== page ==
DL has 268t A359s. They can fly far OR can carry heavy payloads, but can't do both. Ironically, because they are more fuel efficient, each ton of fuel traded for payload hurts the A359 more than the 77E.

Note also that Delta rates the A359 for 8000 sm (7000 nm). That's pax and bags. The 77E (with RR engines) is rated for 8700 sm, while the 77L is 10375 sm. The 77L is the best for carrying heavy loads long distances; it can fly with max payload for almost 8000 sm. Of course that uses 48000 gallons of fuel, versus about 37000 gallons max in an A359. So for flights that aren't all that far, the A359 carries a lot and saves fuel. But if DL wants to carry full loads from the eastern US to Asia all the time, they need more 77Ls.
 
rufusmi
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Re: How is the A350 performing for DL

Mon Dec 31, 2018 4:17 pm

jagraham wrote:
Michiganatc wrote:
My friend works for DL in the ATL flight planning/dispatch department and he say’s his department is disappointed in the A350 payload ability with it being frequently weight restricted. He tells me that on flights such as DTW-PVG/PEK it often can’t take a full load of passengers and cargo. So if the flight is full of revenue passengers then some cargo is left behind and if the flight has non-rev’s then cargo goes and non-rev’s frequently get left behind.

Aside from what he is telling me, I have another Delta friend who experienced this exact situation. Last summer she was trying to fly PEK-DTW and the flight was showing 55 open seats with a mix between J and Y class open. She was shocked to learn that they couldn’t take a single non-rev on this flight and it left with 62 open seats so it could take all of its cargo. This seems a bit extreme to me. I’ve heard of leaving a few non-rev’s behind but 62 is crazy.

I don’t know the technical aspects of the A359 but are there different variations of this aircraft with different payloads abilities? To put it simply: Did Delta buy the cheap A359’s to get a deal? (Obviously the word “cheap” is relative so please no snarky comments about symantics). I ask this because I don’t recall hearing Delta’s 77L’s ever being weight restricted, except for maybe ATL-JNB occasionally in the summer.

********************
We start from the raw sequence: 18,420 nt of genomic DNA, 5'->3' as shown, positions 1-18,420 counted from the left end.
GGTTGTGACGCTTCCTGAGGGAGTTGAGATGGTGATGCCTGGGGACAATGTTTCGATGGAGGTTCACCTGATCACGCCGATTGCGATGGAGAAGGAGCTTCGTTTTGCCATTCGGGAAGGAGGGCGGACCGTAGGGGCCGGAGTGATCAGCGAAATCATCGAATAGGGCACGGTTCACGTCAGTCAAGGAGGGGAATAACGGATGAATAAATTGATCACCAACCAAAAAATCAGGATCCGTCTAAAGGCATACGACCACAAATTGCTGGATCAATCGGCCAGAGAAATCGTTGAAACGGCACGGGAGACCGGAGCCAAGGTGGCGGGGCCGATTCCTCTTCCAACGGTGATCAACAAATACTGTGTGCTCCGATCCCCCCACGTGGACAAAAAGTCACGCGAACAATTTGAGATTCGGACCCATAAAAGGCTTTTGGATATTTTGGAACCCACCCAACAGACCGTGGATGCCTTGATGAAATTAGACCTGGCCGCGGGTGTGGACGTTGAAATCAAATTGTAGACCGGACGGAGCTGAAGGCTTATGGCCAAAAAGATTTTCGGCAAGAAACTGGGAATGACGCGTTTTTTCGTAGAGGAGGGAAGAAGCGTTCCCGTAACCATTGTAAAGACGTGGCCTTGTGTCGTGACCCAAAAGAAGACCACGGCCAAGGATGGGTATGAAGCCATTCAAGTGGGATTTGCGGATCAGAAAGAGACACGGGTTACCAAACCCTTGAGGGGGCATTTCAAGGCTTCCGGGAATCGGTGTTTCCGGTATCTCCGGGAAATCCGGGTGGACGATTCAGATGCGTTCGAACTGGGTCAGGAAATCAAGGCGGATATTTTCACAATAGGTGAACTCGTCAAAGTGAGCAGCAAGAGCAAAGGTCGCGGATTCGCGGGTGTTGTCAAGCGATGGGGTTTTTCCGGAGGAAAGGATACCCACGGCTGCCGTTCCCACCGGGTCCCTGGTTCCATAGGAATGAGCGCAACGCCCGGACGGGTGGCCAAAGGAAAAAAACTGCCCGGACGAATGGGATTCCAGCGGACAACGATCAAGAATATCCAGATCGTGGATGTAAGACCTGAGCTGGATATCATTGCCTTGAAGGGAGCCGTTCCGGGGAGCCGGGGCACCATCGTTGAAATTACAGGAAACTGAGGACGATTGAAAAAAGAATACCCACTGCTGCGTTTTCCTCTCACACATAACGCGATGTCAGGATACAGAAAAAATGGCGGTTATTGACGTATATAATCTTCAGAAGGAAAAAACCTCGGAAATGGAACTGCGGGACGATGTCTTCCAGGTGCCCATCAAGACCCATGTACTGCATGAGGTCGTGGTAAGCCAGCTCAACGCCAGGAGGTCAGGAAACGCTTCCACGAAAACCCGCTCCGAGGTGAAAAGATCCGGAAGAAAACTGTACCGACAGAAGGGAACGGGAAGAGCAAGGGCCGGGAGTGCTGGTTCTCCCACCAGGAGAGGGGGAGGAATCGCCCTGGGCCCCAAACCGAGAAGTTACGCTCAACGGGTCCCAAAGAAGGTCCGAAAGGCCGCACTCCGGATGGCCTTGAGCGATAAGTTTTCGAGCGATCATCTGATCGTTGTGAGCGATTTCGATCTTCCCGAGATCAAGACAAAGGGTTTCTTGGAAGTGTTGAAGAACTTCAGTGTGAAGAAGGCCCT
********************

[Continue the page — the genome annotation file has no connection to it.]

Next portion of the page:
DL has 268t A359s. They can fly far OR can carry heavy payloads, but can't do both. Ironically, because they are more fuel efficient, each ton of fuel traded for payload hurts the A359 more than the 77E.

Note also that Delta rates the A359 for 8000 sm (7000 nm). That's pax and bags. The 77E (with RR engines) is rated for 8700 sm, while the 77L is 10375 sm. The 77L is the best for carrying heavy loads long distances; it can fly with max payload for almost 8000 sm. Of course that uses 48000 gallons of fuel, versus about 37000 gallons max in an A359. So for flights that aren't all that far, the A359 carries a lot and saves fuel. But if DL wants to carry full loads from the eastern US to Asia all the time, they need more 77Ls.


Or they could just get 280t A350s... no need for 77Ls.

Does converting a 268t variant to a 280t require hardware changes or can it be done with a check to Airbus and a new piece of paper?
 
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JerseyFlyer
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Re: How is the A350 performing for DL

Mon Dec 31, 2018 4:20 pm

jagraham wrote:
The 77L is the best for carrying heavy loads long distances; it can fly with max payload for almost 8000 sm. Of course that uses 48000 gallons of fuel, versus about 37000 gallons max in an A359. So for flights that aren't all that far, the A359 carries a lot and saves fuel. But if DL wants to carry full loads from the eastern US to Asia all the time, they need more 77Ls.


I don't see Delta sacrificing 11,000 gallons of fuel in order to accommodate non-revs!
 
727200
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Re: How is the A350 performing for DL

Mon Dec 31, 2018 4:33 pm

Michiganatc wrote:
My friend works for DL in the ATL flight planning/dispatch department and he say’s his department is disappointed in the A350 payload ability with it being frequently weight restricted. He tells me that on flights such as DTW-PVG/PEK it often can’t take a full load of passengers and cargo. So if the flight is full of revenue passengers then some cargo is left behind and if the flight has non-rev’s then cargo goes and non-rev’s frequently get left behind.

Aside from what he is telling me, I have another Delta friend who experienced this exact situation. Last summer she was trying to fly PEK-DTW and the flight was showing 55 open seats with a mix between J and Y class open. She was shocked to learn that they couldn’t take a single non-rev on this flight and it left with 62 open seats so it could take all of its cargo. This seems a bit extreme to me. I’ve heard of leaving a few non-rev’s behind but 62 is crazy.

I don’t know the technical aspects of the A359 but are there different variations of this aircraft with different payloads abilities? To put it simply: Did Delta buy the cheap A359’s to get a deal? (Obviously the word “cheap” is relative so please no snarky comments about symantics). I ask this because I don’t recall hearing Delta’s 77L’s ever being weight restricted, except for maybe ATL-JNB occasionally in the summer.




I have heard this as well from DL internals that the plane isn't living up to expectations and Airbus claims that were made to get the contracts signed. It seems it can fly far or carry a heavy load but it can't do both at the same time. As such DL is disappointed in its performance and trying to get Airbus to change the rating on the plane. The issue is the DL feels that Airbus should do it for free and Airbus wants DL to pay for it. So until that happens, its SOP.